• Broad Range of Cleared Derivatives Industry Petition BASEL Banking Supervisors for Leverage Ratio Relief: Ten financial services entities, including a customer broker, exchanges, clearinghouses and principal trading firms, submitted a letter to the Basel Committee on Banking Supervision expressing their “grave concern” over the failure of the Committee to permit banks to offset their exposures to clearinghouses by the amount of margin posted by customers in computing their so-called “leverage ratio.” According to the letter, the failure “will result in vastly increased capital requirements for General Clearing Members, as well as their underlying clients, which will fundamentally threaten these business models to the detriment of the liquidity and stability of European and global markets.” According to the financial entities, the Committee’s current interpretation fails to differentiate adequately between margined and non-margined transactions.

  • LME Sets Position Limits for Premium Aluminum Contract: The London Metal Exchange announced the specific position limits for its new aluminum premium contracts. The contracts—which will cover four principal regions of worldwide aluminum demand—will have position limits of 2,500 lots for the nearest maturity month and 2,500 lots for other maturity months. Position limits will apply to any member or client trading a premium contract and members are responsible for ensuring compliance by their clients.

  • Federal Reserve Proposes Tougher Financial Requirements on the Biggest Banks to Avoid Government Bailouts: The Board of Governors of the Federal Reserve System proposed a new rule to require globally systemic top-tier bank holding companies to maintain a minimum amount of loss-absorbing instruments to help mitigate the likelihood they will require government bailouts if they suffer catastrophic financial events. These instruments would be issued by the covered entities to third-party investors in order to pass potential losses of the companies to them. The goal of the rule, says the Fed, is to “mitigate risks to the financial stability of the United States that could arise from the material financial distress or failure of large, interconnected financial companies, including by ending market perceptions that certain financial companies are ‘too big to fail’ and would therefore receive extraordinary government support to prevent their failure.” The Fed estimates the annual aggregate cost of its proposed new measures to all covered entities would be between US $650 million and US $1.5 billion.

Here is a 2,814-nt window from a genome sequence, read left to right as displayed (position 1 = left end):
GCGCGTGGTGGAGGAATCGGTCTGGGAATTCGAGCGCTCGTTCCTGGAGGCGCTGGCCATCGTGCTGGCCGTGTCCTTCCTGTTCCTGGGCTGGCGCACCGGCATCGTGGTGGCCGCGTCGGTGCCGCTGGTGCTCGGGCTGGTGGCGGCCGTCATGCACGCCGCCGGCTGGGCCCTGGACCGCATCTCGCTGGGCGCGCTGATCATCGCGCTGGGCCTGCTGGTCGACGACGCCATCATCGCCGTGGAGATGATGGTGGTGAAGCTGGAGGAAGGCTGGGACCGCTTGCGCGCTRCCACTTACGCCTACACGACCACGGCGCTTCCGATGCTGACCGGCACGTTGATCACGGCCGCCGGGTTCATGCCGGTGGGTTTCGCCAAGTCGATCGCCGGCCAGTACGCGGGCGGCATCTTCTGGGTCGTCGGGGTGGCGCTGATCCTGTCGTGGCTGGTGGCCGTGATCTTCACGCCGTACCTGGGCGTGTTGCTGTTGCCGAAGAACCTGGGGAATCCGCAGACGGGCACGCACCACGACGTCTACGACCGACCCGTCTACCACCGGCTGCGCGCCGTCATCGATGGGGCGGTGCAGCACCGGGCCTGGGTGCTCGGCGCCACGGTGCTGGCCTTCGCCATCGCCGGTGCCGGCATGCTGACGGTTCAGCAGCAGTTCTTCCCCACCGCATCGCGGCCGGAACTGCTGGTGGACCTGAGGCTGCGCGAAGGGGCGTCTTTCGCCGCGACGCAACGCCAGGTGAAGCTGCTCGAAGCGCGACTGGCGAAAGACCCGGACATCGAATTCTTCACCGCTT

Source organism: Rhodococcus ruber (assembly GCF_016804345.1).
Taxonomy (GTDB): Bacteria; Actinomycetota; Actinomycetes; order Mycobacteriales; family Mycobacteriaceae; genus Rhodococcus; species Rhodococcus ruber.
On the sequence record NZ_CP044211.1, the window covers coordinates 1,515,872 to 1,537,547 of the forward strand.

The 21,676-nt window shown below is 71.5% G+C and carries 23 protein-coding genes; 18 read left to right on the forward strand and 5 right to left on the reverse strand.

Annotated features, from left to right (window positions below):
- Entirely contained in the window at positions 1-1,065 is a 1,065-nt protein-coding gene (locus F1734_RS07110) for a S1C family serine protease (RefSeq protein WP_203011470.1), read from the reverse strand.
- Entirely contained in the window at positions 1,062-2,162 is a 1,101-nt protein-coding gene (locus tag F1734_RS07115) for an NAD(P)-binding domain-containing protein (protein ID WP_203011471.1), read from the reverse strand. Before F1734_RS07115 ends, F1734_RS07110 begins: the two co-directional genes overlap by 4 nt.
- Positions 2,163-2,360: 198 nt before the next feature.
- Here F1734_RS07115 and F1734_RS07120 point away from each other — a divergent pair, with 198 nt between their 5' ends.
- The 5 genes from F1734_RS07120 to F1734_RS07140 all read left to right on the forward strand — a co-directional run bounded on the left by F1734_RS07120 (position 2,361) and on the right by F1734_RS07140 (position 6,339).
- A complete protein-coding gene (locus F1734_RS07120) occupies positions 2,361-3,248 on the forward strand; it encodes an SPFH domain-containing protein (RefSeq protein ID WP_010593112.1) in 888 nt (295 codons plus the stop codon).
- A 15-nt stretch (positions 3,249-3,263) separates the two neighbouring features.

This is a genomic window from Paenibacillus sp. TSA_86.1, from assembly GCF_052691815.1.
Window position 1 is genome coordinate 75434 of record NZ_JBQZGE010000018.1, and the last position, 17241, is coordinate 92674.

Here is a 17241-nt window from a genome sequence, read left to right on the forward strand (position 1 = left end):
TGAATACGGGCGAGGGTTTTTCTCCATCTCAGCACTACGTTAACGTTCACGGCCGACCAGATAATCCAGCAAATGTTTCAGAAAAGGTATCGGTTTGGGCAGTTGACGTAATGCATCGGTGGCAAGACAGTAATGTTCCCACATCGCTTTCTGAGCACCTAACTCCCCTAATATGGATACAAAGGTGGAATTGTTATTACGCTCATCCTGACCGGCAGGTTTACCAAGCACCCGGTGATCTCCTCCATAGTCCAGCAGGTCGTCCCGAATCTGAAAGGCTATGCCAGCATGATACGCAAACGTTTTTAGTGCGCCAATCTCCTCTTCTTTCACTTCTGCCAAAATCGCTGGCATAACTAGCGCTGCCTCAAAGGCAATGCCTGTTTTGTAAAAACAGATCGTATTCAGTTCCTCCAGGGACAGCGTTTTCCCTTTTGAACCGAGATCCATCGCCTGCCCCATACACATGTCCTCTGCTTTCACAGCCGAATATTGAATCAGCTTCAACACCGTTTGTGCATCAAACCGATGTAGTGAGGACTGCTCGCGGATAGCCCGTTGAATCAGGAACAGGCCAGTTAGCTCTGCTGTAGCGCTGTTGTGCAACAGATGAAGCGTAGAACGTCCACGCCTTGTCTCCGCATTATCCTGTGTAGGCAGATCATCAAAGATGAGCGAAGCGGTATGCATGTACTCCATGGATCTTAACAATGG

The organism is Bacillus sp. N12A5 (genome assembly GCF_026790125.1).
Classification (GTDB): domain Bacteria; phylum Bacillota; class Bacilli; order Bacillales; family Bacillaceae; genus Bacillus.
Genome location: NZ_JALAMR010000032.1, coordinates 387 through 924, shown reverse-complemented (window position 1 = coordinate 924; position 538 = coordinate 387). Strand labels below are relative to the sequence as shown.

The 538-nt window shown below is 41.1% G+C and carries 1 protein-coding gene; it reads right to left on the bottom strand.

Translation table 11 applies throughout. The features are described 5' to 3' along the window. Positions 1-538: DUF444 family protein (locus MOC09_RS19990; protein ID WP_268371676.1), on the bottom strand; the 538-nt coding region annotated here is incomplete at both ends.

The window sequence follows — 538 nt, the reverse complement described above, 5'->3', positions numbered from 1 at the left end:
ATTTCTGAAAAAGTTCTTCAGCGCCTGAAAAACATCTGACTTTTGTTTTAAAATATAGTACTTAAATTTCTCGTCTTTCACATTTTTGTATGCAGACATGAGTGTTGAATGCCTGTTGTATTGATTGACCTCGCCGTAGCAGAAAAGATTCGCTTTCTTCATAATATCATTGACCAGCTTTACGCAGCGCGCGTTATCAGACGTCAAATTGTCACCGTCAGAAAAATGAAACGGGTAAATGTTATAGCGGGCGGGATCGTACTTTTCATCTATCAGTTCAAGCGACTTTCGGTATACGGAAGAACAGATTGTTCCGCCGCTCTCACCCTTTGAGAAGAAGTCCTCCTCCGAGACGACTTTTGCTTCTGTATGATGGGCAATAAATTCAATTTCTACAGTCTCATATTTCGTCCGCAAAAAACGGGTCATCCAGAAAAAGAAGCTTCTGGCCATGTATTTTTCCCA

• CFTC Chairman Says CFTC Considering MAT and Other Swap Reforms: In a speech before SEFCON VI—the annual gathering of swap execution facilities—last week, Timothy Massad, Chairman of the Commodity Futures Trading Commission, said he supports amendments to CFTC rules to give the Commission a greater role in “made available to trade” determinations related to swaps. Under CFTC rules, a swap execution facility or a designated contract market, not the CFTC, can mostly control when a swap is subject to a mandatory on-exchange trading obligation. However, according to Mr. Massad, no proposal is likely before spring 2016.

  • Korea and Japan Clearinghouses Granted Exemption by CFTC From Registration as DCOs: Two non-US clearinghouses were exempted from registration by the Commodity Futures Trading Commission as derivatives clearing organizations for the clearing of swaps. The CFTC said it granted the exemption to these clearinghouses—the Japan Securities Corporation and the Korea Exchange, Inc.—because they were subject to “comparable, comprehension supervision and regulation by the appropriate government authorities” in their respective home countries.

©2022 Katten Muchin Rosenman LLPNational Law Review, Volume V, Number 306

About this Author

Gary DeWaal, Securities Attorney, Katten Law Firm, New York
Special Counsel

Gary DeWaal focuses his practice on financial services regulatory matters. He counsels clients on the application of evolving regulatory requirements to existing businesses and structuring more effective compliance programs, as well as assists in defending and resolving regulatory disciplinary actions and enforcement matters. Gary also advises buy-side and sell-side clients, as well as trading facilities and clearing houses, on the developing laws and regulations related to cryptocurrencies and digital tokens.

Previously, Gary was a senior...